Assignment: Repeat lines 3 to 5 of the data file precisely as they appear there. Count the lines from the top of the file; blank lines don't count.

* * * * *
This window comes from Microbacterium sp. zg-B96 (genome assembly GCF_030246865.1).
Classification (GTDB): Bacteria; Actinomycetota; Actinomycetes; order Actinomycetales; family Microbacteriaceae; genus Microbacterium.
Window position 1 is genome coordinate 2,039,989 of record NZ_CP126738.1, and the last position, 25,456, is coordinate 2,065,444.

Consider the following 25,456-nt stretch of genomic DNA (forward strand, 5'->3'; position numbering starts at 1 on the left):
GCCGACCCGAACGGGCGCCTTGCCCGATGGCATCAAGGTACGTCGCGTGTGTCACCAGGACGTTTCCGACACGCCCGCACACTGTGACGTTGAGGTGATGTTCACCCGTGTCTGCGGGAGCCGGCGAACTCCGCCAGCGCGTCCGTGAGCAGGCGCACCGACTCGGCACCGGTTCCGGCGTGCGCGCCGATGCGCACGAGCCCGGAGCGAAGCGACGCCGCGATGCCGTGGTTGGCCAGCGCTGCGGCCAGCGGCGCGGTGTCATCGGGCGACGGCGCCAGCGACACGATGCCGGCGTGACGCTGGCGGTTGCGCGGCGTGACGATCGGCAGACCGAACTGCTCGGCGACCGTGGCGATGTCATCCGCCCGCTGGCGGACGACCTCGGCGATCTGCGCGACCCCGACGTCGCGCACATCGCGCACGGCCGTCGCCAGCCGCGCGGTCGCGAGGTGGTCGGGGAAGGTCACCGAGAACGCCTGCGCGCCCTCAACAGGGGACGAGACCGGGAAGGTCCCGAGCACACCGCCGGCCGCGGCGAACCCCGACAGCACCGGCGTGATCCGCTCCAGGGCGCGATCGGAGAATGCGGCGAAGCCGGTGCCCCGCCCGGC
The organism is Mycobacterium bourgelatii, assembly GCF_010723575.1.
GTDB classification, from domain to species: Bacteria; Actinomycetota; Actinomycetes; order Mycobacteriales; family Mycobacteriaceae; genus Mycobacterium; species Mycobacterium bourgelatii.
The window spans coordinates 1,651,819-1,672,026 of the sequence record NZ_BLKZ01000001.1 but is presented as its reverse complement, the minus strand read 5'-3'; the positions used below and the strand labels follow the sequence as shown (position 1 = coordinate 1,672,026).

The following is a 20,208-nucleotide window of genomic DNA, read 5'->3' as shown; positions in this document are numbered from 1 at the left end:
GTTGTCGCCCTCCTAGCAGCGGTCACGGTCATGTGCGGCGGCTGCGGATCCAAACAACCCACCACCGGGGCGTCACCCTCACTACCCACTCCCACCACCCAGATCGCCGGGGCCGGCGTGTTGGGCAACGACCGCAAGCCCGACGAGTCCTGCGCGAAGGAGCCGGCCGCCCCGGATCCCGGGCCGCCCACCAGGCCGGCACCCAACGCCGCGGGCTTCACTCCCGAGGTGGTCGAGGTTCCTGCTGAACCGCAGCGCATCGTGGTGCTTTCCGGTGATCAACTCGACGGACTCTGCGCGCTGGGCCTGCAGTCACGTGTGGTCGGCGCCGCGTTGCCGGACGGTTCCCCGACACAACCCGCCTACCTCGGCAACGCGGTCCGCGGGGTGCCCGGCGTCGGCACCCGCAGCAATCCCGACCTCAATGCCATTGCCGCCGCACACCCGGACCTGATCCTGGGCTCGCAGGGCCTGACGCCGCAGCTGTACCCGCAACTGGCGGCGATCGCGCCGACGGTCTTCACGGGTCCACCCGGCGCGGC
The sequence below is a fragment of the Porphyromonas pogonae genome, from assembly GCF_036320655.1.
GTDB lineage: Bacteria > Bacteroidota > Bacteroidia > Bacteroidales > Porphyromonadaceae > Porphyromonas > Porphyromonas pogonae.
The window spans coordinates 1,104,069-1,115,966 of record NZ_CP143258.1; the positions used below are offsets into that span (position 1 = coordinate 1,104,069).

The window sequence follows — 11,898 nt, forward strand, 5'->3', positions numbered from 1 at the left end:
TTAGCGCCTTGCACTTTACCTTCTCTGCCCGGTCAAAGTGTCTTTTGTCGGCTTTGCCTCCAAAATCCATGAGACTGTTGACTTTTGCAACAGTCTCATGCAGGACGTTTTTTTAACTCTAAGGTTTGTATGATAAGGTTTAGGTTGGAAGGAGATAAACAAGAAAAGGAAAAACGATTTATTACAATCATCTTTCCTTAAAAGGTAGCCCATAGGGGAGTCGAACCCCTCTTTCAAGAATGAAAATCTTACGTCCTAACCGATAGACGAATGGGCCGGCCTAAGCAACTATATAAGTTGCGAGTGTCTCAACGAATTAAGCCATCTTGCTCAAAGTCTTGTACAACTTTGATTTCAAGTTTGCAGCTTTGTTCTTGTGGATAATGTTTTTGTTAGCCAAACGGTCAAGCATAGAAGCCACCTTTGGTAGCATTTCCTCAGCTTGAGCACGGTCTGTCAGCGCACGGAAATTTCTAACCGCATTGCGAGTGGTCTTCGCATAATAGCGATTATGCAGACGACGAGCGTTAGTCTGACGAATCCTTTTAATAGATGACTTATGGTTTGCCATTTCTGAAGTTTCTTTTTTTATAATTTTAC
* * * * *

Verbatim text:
Window position 1 is genome coordinate 2,039,989 of record NZ_CP126738.1, and the last position, 25,456, is coordinate 2,065,444.

Consider the following 25,456-nt stretch of genomic DNA (forward strand, 5'->3'; position numbering starts at 1 on the left):
GCCGACCCGAACGGGCGCCTTGCCCGATGGCATCAAGGTACGTCGCGTGTGTCACCAGGACGTTTCCGACACGCCCGCACACTGTGACGTTGAGGTGATGTTCACCCGTGTCTGCGGGAGCCGGCGAACTCCGCCAGCGCGTCCGTGAGCAGGCGCACCGACTCGGCACCGGTTCCGGCGTGCGCGCCGATGCGCACGAGCCCGGAGCGAAGCGACGCCGCGATGCCGTGGTTGGCCAGCGCTGCGGCCAGCGGCGCGGTGTCATCGGGCGACGGCGCCAGCGACACGATGCCGGCGTGACGCTGGCGGTTGCGCGGCGTGACGATCGGCAGACCGAACTGCTCGGCGACCGTGGCGATGTCATCCGCCCGCTGGCGGACGACCTCGGCGATCTGCGCGACCCCGACGTCGCGCACATCGCGCACGGCCGTCGCCAGCCGCGCGGTCGCGAGGTGGTCGGGGAAGGTCACCGAGAACGCCTGCGCGCCCTCAACAGGGGACGAGACCGGGAAGGTCCCGAGCACACCGCCGGCCGCGGCGAACCCCGACAGCACCGGCGTGATCCGCTCCAGGGCGCGATCGGAGAATGCGGCGAAGCCGGTGCCCCGCCCGGC